March 2016

Collects Excalibur 42-50.
Writer: Alan Davis
Artists: Alan Davis, Mark Farmer

When Claremont left Excalibur and Davis took over, he brought fun back into the title and also started to tie up the plots Claremont left unresolved. These stories have a lot of funny moments, even when another subplot deals with more serious matters, such as Meggan’s quest for her family. The interdimensional police force is especially funny with various Captain Britains from alternate dimensions. So is Technet. Kylun and Kurt’s first meeting was also very funny. This is one of the best Excalibur collections. In this collection, Davis ties up Roma’s manipulations, shows us some of Meggan’s past, and introduces new members, too. All of the issues are available from Marvel Unlimited.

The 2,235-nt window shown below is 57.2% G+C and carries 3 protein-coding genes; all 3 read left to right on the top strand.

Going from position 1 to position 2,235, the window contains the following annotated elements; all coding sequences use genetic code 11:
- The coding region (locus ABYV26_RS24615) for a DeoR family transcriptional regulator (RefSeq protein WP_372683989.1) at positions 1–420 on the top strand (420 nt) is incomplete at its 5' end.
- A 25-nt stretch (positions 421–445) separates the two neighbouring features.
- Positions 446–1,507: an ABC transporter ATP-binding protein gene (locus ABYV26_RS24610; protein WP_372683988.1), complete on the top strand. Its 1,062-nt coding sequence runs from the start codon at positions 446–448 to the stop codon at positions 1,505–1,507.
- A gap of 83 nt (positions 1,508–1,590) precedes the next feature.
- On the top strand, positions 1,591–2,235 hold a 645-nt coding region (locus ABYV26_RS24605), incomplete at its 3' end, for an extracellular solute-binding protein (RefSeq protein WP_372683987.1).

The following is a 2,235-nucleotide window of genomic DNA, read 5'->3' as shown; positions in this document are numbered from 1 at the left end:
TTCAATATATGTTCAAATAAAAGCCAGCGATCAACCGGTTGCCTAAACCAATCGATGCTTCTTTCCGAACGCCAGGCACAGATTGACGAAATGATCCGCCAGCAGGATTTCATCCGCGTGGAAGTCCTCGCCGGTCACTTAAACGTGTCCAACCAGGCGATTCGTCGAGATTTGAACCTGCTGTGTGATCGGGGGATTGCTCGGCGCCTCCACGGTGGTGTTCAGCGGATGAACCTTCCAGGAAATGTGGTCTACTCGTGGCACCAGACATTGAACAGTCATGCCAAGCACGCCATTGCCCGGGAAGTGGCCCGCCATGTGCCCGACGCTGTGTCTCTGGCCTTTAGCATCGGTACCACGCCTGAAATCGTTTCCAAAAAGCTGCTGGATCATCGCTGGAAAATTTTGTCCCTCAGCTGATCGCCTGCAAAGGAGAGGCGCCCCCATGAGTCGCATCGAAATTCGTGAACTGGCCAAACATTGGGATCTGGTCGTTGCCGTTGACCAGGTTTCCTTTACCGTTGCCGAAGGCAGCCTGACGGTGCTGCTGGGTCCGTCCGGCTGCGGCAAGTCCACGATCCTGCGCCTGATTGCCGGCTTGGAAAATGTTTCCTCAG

The collection starts with a giggle when Technet attacks the team. The team (Captain Britain, Meggan, Shadowcat, Lockheed, Phoenix, and Nightcrawler) are rather tired from rescue efforts so a talking egg which changes into a talking chick takes them by surprise and blows up the lighthouse. But Horatio Cringebottom from the Ministry for Cross-time Transport Regulation Monitor and Control freezes the villains. Horatio and his engineer Bert have come to fix Widget so that he won’t jump in time anymore. Despite Kitty’s protestations they take Widget apart and put him back together. Horatio also gives a message to Gatecrasher: the Omniversal Majestrix has cancelled the search for Phoenix and exiled Technet to Earth. In response, Technet pleads Excalibur for help and Kurt allows them to stay in the lighthouse. And Kylun is introduced.